Rugged inland terrain.

Rugged inland terrain.

Primeval forests of northern Maine.

Primeval forests of northern Maine.

My friends, Angela and Ryan (yes, another Ryan), took a vacation to Acadia last week and finished the trip by heading to Cutler for a one-night backpacking trip. I’d been excited to see this area for years, so I jumped at the opportunity, even though it meant driving 4.5 hours each way for a ten mile hike. So after driving to what many people would consider the end of the world, and then continuing two more hours into the land of blueberry fields (according to Wikipedia, Maine produces 25% of all blueberries in North America, and most of them are from right here in Washington County), we arrived at a very well-maintained trailhead and began our hike.

Day one consisted of the Inland Trail portion of the loop, walking through deep forest and along coastal marshlands. It’s still early spring here, so the leaves were missing and the grass was brown, but that barely diminished the beauty in the area. And even though the trail walks along coastal terrain with no mountains, this was no easy walking– Maine’s forest floor is a jumble of rocks, roots, and moss, keeping you on your toes even in the flattest terrain.

We arrived at the three campsites on Fairy Head, all totally deserted on this mid-week evening, and chose what I think is the easternmost backcountry campsite in the continental US. Each of the campsites here looks out over the Bay of Fundy, the ocean crashing against the rocks just below. We were lulled to sleep by the sounds of the ocean, with a cool breeze coming off the sea. In the morning, I listened to loons and lobster boats in the pre-dawn hour, then watched the sun rise while I rested under my tarp. I haven’t had such a restful sleep in months.

Sunrise over Grand Manan from our campsite.

Sunrise over Grand Manan from our campsite.

Sunrise striking the Bold Coast.

Sunrise striking the Bold Coast.

After a long and leisurely time breaking camp, we walked the Coastal Trail. Again, it was only a short hike on “flat” terrain, but we barely broke one mile per hour. The jagged rocks of the coast require plenty of concentration to walk along without hurting yourself, but the sheer abundance of scenery slowed us down just as much. Cobblestone beaches, sixty-foot cliffs down to the crashing waves, jagged rock formations rising out of the water– we all agreed we could spend weeks here without getting bored.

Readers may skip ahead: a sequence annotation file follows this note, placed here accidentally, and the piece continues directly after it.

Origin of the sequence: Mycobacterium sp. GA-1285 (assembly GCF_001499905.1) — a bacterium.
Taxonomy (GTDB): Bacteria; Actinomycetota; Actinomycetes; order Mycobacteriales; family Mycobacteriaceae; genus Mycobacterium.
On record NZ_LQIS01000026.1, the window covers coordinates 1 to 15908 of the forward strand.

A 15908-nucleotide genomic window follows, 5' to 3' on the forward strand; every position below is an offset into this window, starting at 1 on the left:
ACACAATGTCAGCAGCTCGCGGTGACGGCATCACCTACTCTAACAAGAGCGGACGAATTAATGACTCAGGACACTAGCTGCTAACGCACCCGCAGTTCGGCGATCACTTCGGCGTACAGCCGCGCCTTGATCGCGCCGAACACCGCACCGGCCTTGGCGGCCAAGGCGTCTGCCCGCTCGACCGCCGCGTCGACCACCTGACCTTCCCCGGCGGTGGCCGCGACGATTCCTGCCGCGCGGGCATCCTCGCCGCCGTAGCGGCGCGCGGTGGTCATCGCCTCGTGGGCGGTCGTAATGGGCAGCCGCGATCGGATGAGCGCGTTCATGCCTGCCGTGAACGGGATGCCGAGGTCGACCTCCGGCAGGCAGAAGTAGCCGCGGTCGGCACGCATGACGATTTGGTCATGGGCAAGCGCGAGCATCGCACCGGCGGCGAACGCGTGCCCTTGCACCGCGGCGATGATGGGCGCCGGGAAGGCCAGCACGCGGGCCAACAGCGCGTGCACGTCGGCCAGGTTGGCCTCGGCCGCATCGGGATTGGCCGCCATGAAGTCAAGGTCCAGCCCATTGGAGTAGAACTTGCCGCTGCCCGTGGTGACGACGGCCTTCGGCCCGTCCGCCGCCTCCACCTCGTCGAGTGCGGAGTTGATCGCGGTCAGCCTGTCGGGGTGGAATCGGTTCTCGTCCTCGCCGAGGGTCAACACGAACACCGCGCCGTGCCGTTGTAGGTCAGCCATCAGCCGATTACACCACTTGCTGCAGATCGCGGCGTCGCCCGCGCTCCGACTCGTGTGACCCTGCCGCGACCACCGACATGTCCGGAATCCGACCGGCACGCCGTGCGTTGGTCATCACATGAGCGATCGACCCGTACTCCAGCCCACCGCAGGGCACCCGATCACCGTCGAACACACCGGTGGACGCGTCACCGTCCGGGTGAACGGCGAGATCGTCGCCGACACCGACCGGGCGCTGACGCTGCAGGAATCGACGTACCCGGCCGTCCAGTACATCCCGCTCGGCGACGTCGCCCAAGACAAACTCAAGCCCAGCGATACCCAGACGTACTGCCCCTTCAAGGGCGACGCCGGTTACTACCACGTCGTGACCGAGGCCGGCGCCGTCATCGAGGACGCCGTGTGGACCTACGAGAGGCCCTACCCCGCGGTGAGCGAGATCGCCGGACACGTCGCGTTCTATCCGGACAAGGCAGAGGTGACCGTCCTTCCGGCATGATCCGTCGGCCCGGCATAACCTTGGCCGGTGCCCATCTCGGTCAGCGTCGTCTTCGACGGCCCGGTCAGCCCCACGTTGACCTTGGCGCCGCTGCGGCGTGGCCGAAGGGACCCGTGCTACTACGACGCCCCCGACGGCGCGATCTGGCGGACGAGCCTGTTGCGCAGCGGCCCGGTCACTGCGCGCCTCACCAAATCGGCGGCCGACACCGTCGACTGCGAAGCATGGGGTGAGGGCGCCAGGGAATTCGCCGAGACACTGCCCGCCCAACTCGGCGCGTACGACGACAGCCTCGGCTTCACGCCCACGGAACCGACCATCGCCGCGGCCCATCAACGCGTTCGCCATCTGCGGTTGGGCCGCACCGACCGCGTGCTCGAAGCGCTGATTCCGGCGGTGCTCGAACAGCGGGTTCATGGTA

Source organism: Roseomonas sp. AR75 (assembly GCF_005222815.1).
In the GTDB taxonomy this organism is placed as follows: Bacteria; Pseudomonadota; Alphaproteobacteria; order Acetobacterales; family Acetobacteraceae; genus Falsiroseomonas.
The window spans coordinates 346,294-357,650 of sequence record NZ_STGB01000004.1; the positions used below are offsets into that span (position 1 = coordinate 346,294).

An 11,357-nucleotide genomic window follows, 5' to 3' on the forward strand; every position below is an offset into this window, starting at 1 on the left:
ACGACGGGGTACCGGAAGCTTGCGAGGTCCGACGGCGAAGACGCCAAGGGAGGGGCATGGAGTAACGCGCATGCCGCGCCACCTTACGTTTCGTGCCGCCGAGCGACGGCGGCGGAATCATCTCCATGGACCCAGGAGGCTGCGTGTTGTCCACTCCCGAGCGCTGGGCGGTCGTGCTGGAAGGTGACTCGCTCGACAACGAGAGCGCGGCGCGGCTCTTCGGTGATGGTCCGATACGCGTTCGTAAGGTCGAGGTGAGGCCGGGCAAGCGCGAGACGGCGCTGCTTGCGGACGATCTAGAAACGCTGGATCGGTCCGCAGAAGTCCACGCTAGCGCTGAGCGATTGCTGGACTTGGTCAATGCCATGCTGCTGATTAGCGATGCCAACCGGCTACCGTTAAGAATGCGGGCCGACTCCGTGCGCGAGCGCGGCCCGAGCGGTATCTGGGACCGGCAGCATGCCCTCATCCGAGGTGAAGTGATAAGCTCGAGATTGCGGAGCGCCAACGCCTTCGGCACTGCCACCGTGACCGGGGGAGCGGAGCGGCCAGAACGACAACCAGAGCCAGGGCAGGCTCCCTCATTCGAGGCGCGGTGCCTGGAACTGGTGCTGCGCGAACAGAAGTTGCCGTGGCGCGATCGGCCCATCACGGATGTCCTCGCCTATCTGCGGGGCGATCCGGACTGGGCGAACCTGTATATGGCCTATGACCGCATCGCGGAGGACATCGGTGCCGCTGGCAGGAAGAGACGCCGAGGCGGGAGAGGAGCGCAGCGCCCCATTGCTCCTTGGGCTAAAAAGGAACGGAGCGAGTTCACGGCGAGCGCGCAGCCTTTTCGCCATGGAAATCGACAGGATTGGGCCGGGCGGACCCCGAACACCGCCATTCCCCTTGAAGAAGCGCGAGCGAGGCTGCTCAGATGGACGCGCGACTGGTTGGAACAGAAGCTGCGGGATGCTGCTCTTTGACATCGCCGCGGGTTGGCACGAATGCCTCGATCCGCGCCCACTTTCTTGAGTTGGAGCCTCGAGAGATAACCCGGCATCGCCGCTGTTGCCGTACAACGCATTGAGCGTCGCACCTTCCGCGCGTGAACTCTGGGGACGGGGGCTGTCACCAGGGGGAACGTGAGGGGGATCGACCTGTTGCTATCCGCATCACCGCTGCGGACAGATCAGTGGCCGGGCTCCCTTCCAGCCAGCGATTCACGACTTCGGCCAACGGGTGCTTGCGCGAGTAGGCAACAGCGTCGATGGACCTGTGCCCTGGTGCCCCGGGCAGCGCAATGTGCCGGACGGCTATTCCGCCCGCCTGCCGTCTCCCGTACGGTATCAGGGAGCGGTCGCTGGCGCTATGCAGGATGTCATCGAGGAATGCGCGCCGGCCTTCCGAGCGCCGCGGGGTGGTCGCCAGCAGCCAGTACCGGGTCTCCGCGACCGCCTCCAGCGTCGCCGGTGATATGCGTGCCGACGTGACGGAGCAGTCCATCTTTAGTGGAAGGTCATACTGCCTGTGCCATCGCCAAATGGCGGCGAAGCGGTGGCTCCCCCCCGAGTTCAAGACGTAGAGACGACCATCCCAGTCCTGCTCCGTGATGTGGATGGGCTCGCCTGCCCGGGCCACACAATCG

I’ll let the pictures do the last of the talking, but first I’ll leave you with this thought– Maine’s Public Reserved Lands are managed by the Bureau of Parks and Lands, which is in danger of being dissolved and the lands given over to an agency primarily devoted to logging rather than a mix of logging and recreation, entirely because of heavy-handed politics. The reaction to this plan from both sides of the political spectrum has been resoundingly negative, showing just how beloved the agency and the land it manages is to Mainers. I’ve written about this, and I’ll continue to update that post as the story progresses. Let this serve as a reminder, wherever you are, the public lands that are a benefit to all of us are also in need of constant protection. Visit them often, love them, and take care of them.

Cobblestone beach at Black Point Cove.

Cobblestone beach at Black Point Cove.

Ryan standing on the cliffs next to our campsite.

Ryan standing on the cliffs next to our campsite.

The trail along the coast.

The trail along the coast.

Hiking through another cobblestone beach at Long Point Cove.

Hiking through another cobblestone beach at Long Point Cove.

After leaving Black Point Cove, we climb the cliffs over it.

After leaving Black Point Cove, we climb the cliffs over it.

Rock formations in an unnamed cove.

Rock formations in an unnamed cove.

More clifftop walking over coves and ocean.

More clifftop walking over coves and ocean.

Many inaccessible coves at the bottom of high cliffs.

Many inaccessible coves at the bottom of high cliffs.

The closest overlook to the parking area, with dizzying drops on either side into the ocean.

The closest overlook to the parking area, with dizzying drops on either side into the ocean.

Last week seemed like a good time to take an alternative weekend and head to the mountains, so on Thursday morning I took off for the town of Weld, not knowing exactly what I was getting into. The plan: hike up to Tumbledown Pond and camp for the night by myself. The difficulty: there’s no winter trailhead for Tumbledown, since the Byron Road isn’t plowed in winter. Even more difficult: almost nobody attempts Tumbledown in winter, so there’s no info online about parking or attempting the hike.